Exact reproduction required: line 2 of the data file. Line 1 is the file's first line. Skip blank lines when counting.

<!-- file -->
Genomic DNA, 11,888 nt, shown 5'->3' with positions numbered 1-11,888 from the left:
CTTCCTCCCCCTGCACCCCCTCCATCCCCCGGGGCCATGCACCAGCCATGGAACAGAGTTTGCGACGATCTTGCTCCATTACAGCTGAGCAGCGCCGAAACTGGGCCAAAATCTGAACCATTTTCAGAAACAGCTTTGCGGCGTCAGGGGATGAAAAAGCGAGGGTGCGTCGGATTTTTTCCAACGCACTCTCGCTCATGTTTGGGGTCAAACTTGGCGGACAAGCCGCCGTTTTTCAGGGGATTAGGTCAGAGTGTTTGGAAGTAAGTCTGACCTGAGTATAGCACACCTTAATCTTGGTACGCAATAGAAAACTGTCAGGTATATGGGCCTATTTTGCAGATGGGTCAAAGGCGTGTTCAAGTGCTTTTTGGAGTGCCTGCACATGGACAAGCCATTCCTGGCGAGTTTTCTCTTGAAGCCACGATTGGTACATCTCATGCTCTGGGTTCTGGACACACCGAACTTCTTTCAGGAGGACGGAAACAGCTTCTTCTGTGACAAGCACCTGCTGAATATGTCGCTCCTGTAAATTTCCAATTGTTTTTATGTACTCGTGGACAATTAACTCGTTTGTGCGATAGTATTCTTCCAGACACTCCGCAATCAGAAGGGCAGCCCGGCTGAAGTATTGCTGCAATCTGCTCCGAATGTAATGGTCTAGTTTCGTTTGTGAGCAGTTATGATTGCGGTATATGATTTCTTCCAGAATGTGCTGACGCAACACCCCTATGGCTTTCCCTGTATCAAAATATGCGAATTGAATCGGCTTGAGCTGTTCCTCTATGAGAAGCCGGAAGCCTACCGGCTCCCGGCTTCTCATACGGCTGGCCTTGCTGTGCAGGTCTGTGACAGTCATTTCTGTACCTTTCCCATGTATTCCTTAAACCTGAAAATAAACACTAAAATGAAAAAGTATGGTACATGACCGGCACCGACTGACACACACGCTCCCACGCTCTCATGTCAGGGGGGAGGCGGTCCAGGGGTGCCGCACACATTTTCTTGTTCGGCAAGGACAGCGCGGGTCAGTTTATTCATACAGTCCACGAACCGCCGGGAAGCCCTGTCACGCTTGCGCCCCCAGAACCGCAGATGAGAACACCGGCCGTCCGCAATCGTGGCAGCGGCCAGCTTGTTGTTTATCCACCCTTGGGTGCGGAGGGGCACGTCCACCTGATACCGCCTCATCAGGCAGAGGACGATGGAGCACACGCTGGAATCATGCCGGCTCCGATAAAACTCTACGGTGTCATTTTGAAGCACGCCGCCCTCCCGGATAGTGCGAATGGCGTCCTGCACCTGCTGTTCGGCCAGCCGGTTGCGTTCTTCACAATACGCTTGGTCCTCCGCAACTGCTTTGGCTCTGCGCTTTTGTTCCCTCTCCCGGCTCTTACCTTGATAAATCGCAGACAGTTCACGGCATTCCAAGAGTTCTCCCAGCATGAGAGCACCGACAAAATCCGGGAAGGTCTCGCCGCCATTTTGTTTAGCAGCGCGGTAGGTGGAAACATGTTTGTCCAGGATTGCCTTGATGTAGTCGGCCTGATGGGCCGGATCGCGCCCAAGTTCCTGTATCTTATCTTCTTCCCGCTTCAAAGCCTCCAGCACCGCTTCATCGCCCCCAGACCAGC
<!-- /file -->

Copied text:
CTTCCTCCCCCTGCACCCCCTCCATCCCCCGGGGCCATGCACCAGCCATGGAACAGAGTTTGCGACGATCTTGCTCCATTACAGCTGAGCAGCGCCGAAACTGGGCCAAAATCTGAACCATTTTCAGAAACAGCTTTGCGGCGTCAGGGGATGAAAAAGCGAGGGTGCGTCGGATTTTTTCCAACGCACTCTCGCTCATGTTTGGGGTCAAACTTGGCGGACAAGCCGCCGTTTTTCAGGGGATTAGGTCAGAGTGTTTGGAAGTAAGTCTGACCTGAGTATAGCACACCTTAATCTTGGTACGCAATAGAAAACTGTCAGGTATATGGGCCTATTTTGCAGATGGGTCAAAGGCGTGTTCAAGTGCTTTTTGGAGTGCCTGCACATGGACAAGCCATTCCTGGCGAGTTTTCTCTTGAAGCCACGATTGGTACATCTCATGCTCTGGGTTCTGGACACACCGAACTTCTTTCAGGAGGACGGAAACAGCTTCTTCTGTGACAAGCACCTGCTGAATATGTCGCTCCTGTAAATTTCCAATTGTTTTTATGTACTCGTGGACAATTAACTCGTTTGTGCGATAGTATTCTTCCAGACACTCCGCAATCAGAAGGGCAGCCCGGCTGAAGTATTGCTGCAATCTGCTCCGAATGTAATGGTCTAGTTTCGTTTGTGAGCAGTTATGATTGCGGTATATGATTTCTTCCAGAATGTGCTGACGCAACACCCCTATGGCTTTCCCTGTATCAAAATATGCGAATTGAATCGGCTTGAGCTGTTCCTCTATGAGAAGCCGGAAGCCTACCGGCTCCCGGCTTCTCATACGGCTGGCCTTGCTGTGCAGGTCTGTGACAGTCATTTCTGTACCTTTCCCATGTATTCCTTAAACCTGAAAATAAACACTAAAATGAAAAAGTATGGTACATGACCGGCACCGACTGACACACACGCTCCCACGCTCTCATGTCAGGGGGGAGGCGGTCCAGGGGTGCCGCACACATTTTCTTGTTCGGCAAGGACAGCGCGGGTCAGTTTATTCATACAGTCCACGAACCGCCGGGAAGCCCTGTCACGCTTGCGCCCCCAGAACCGCAGATGAGAACACCGGCCGTCCGCAATCGTGGCAGCGGCCAGCTTGTTGTTTATCCACCCTTGGGTGCGGAGGGGCACGTCCACCTGATACCGCCTCATCAGGCAGAGGACGATGGAGCACACGCTGGAATCATGCCGGCTCCGATAAAACTCTACGGTGTCATTTTGAAGCACGCCGCCCTCCCGGATAGTGCGAATGGCGTCCTGCACCTGCTGTTCGGCCAGCCGGTTGCGTTCTTCACAATACGCTTGGTCCTCCGCAACTGCTTTGGCTCTGCGCTTTTGTTCCCTCTCCCGGCTCTTACCTTGATAAATCGCAGACAGTTCACGGCATTCCAAGAGTTCTCCCAGCATGAGAGCACCGACAAAATCCGGGAAGGTCTCGCCGCCATTTTGTTTAGCAGCGCGGTAGGTGGAAACATGTTTGTCCAGGATTGCCTTGATGTAGTCGGCCTGATGGGCCGGATCGCGCCCAAGTTCCTGTATCTTATCTTCTTCCCGCTTCAAAGCCTCCAGCACCGCTTCATCGCCCCCAGACCAGC